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Campylobacter jejuni disrupts protective Toll-like receptor 9 signaling in colonic epithelial cells and increases the severity of dextran sulfate sodium-induced colitis in mice.
Infect Immun 2012; 80(4):1563-71II

Abstract

Inflammatory bowel disease (IBD) is characterized by chronic intestinal inflammation associated with a dysregulated immune response to commensal bacteria in susceptible individuals. The relapse of IBD may occur following an infection with Campylobacter jejuni. Apical epithelial Toll-like receptor 9 (TLR9) activation by bacterial DNA is reported to maintain colonic homeostasis. We investigated whether a prior C. jejuni infection disrupts epithelial TLR9 signaling and increases the severity of disease in a model of mild dextran sulfate sodium (DSS) colitis in mice. In a further attempt to identify mechanisms, T84 monolayers were treated with C. jejuni followed by a TLR9 agonist. Transepithelial resistance (TER) and dextran flux across confluent monolayers were monitored. Immunohistochemistry, Western blotting, and flow cytometry were used to examine TLR9 expression. Mice colonized by C. jejuni lacked any detectable pathology; however, in response to low levels of DSS, mice previously exposed to C. jejuni exhibited significantly reduced weight gain and increased occult blood and histological damage scores. Infected mice treated with DSS also demonstrated a significant reduction in levels of the anti-inflammatory cytokine interleukin-25. In vitro studies indicated that apical application of a TLR9 agonist enhances intestinal epithelial barrier function and that this response is lost in C. jejuni-infected monolayers. Furthermore, infected cells secreted significantly more CXCL8 following the basolateral application of a TLR9 agonist. Surface TLR9 expression was reduced in C. jejuni-infected monolayers subsequently exposed to a TLR9 agonist. In conclusion, infection by C. jejuni disrupts TLR9-induced reinforcement of the intestinal epithelial barrier, and colonization by C. jejuni increases the severity of mild DSS colitis.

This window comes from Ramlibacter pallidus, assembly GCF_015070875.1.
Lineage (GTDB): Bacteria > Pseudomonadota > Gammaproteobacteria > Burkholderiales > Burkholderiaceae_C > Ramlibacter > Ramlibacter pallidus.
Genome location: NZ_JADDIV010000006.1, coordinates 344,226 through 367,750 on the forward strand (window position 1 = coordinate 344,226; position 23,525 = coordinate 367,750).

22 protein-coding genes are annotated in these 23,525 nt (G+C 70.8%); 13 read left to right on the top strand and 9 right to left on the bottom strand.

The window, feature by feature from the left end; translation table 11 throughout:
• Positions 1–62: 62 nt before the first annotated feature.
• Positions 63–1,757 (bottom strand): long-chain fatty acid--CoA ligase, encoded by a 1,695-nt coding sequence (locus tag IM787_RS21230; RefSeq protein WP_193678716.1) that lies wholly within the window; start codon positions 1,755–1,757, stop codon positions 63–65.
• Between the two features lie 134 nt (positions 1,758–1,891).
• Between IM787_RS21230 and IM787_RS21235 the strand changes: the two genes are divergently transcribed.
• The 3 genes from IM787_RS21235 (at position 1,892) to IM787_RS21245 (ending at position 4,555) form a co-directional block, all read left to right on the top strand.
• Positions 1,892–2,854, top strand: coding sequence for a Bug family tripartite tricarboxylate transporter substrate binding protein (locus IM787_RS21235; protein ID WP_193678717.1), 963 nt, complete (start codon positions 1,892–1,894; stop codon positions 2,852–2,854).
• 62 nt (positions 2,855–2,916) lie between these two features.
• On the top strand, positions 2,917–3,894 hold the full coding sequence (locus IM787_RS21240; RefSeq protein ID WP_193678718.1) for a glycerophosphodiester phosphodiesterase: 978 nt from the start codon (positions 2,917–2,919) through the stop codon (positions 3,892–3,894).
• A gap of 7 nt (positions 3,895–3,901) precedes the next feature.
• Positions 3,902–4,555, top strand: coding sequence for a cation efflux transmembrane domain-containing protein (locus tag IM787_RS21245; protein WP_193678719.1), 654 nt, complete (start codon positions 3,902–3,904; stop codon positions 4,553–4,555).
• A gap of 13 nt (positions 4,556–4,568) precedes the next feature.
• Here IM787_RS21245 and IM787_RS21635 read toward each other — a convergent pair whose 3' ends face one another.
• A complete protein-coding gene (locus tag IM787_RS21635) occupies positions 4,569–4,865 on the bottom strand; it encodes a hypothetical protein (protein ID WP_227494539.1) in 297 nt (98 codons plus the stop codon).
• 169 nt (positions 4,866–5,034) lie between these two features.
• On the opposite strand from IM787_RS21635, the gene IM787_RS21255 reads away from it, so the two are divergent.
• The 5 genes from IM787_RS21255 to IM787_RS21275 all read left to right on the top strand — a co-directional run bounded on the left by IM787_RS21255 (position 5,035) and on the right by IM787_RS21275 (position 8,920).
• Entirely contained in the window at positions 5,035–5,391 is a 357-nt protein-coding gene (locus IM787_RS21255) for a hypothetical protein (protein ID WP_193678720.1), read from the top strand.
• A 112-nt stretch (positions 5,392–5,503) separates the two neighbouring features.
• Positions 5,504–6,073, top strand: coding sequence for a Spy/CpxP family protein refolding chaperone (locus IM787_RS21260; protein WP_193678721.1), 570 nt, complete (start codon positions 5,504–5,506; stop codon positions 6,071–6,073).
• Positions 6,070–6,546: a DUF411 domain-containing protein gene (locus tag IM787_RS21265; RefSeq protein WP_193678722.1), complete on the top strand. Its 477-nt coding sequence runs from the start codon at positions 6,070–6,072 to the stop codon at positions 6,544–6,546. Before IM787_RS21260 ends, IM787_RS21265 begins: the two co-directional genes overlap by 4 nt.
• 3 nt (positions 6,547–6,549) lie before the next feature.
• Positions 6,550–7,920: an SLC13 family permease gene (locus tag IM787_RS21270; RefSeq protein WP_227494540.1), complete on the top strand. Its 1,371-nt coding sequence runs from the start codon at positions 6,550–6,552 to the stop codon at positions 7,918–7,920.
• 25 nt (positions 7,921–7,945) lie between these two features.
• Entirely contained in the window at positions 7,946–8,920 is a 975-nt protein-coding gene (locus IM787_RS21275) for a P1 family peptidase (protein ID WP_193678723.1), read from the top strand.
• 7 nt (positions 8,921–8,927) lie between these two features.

Authors+Show Affiliations

Department of Biological Sciences and Inflammation Research Network, University of Calgary, Calgary, Alberta, Canada.No affiliation info availableNo affiliation info availableNo affiliation info available

Pub Type(s)

Journal Article
Research Support, Non-U.S. Gov't

Language

eng

PubMed ID

22311925

Citation

O'Hara, Jennifer R., et al. "Campylobacter Jejuni Disrupts Protective Toll-like Receptor 9 Signaling in Colonic Epithelial Cells and Increases the Severity of Dextran Sulfate Sodium-induced Colitis in Mice." Infection and Immunity, vol. 80, no. 4, 2012, pp. 1563-71.
O'Hara JR, Feener TD, Fischer CD, et al. Campylobacter jejuni disrupts protective Toll-like receptor 9 signaling in colonic epithelial cells and increases the severity of dextran sulfate sodium-induced colitis in mice. Infect Immun. 2012;80(4):1563-71.